Leveraged education is not worth it

...For students, piece of advice No. 1 is: Don’t go into debt. When I went to law school, back in the ’80s, I turned down free rides at a couple of excellent schools to go to Yale Law School, even though it meant taking on a lot of student-loan debt. I’m not sure I’d advise anyone to do the same thing today, even to go to Yale Law, the undisputed king of the law-school rankings — and I’m positive I wouldn’t make a similar tradeoff for many other places, even Harvard Law. 
Debt is what gets people into trouble in bubbles: They borrow heavily because they think the value of what they’re buying, whether it’s a house or a tulip, will go up. When it stops going up, they’re sunk. 
Today, the value of an education isn’t going up, but the price is. That’s a bad combination. So don’t borrow heavily. 
That’s good advice for schools, too. Those that borrow money based on the expectation that tuition revenue will continue to increase will have problems, and, in fact, some already are. 
Instead, schools should be looking to cut costs and increase value — the exact opposite of what many have been doing in recent years. 
Over the last few decades, tuition has grown at an annual rate of 7.45 percent, far outstripping inflation. But studies from the American Council of Trustees and Alumni have found that students are studying 50 percent less than decades ago. Indeed, the recent book “Academically Adrift,” by Richard Arum and Josipa Roksa, looked at what students are actually learning in college and found that they’re doing much worse than they were decades ago.We need change.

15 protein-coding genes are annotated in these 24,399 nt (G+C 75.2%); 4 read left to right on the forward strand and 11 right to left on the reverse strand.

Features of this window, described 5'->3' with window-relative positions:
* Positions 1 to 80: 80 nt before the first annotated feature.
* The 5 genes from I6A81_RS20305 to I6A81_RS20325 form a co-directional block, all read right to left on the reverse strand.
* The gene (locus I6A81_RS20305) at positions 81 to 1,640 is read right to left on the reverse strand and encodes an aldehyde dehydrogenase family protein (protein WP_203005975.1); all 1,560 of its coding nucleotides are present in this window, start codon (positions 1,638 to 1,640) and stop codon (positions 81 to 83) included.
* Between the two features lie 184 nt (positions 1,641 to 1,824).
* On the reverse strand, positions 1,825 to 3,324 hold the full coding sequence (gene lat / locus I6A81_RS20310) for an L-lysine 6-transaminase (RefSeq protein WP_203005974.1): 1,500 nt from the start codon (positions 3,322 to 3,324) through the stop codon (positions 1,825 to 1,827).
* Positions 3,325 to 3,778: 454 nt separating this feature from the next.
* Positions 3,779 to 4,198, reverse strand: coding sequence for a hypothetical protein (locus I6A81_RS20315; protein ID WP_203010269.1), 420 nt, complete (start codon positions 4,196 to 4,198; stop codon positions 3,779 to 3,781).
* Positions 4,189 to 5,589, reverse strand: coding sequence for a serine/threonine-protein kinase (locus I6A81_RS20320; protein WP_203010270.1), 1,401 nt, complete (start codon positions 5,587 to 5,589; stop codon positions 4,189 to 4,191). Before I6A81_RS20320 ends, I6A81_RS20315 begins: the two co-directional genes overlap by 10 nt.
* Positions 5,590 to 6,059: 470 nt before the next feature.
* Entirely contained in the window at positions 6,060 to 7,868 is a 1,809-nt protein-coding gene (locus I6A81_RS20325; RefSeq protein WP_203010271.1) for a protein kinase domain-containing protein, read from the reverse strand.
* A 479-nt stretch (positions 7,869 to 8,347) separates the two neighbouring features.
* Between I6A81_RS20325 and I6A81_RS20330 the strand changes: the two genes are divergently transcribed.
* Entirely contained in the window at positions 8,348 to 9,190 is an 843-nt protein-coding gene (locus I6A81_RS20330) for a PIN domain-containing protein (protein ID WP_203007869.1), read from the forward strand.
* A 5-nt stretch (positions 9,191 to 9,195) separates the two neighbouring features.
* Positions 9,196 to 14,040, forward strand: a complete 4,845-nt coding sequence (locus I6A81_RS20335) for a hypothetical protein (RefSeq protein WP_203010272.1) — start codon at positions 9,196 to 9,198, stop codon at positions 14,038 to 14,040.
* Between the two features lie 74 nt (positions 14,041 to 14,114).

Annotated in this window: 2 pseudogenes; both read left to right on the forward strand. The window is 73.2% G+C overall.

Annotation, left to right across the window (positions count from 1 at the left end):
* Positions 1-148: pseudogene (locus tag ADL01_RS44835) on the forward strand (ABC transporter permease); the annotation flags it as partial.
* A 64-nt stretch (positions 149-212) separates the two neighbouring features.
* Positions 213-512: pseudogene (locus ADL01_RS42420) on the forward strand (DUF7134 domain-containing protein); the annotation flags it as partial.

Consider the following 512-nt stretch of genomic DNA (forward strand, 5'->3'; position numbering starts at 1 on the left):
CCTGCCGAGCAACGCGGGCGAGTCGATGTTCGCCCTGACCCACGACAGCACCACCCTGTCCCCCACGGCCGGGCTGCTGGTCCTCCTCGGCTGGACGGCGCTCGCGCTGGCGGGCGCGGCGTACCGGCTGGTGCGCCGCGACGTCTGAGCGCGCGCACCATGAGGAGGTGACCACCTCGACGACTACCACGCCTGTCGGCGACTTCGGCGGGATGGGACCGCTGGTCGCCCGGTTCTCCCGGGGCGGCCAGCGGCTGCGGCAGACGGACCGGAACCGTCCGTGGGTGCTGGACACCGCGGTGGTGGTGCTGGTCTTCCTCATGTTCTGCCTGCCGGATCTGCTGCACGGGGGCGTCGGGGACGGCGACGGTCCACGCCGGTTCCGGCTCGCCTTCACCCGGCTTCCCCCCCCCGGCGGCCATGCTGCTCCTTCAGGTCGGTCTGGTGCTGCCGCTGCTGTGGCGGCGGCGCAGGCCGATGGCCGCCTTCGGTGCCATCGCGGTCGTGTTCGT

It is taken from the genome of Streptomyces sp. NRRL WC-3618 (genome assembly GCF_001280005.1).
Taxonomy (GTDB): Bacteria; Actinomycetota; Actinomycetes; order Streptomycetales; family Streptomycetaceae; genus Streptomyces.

Taxpayers should realize that change is unlikely without external pressure, though. Left to themselves, most faculty and administrators (especially administrators) will protect their perquisites to the bitter end. 
But, since we’ve been told for decades that higher education is a matter of public interest, perhaps the public should start taking more of an interest in where the money is going, and what they’re getting for it.
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I agree with Reynolds.  I suggest going to a community college and living at home for the first two years and then decide where you want to get your degree from.  Don't waste your time and money on ethnic studies or  gender studies programs. The chances you can find a job in those fields that will pay your way are remote.  Engineering and accounting are currently jobs with the best prospects.  Business degrees oriented toward eventually getting an MBA also give you a good chance for success.

I enjoyed law school and my work as a lawyer, but the field is grossly over crowded now.  I would not recommend it.  You may find psychology interesting, but you will have difficulty finding a well paying job even with a PhD.

The government should get out of the student loan business.  It is contributing to the problem and helping administrators become predatory lenders to sustain their life styles of the rich.  They clearly are not worth what they are being paid. They can't control their budget and their product is not leading to the success of the students that attend.

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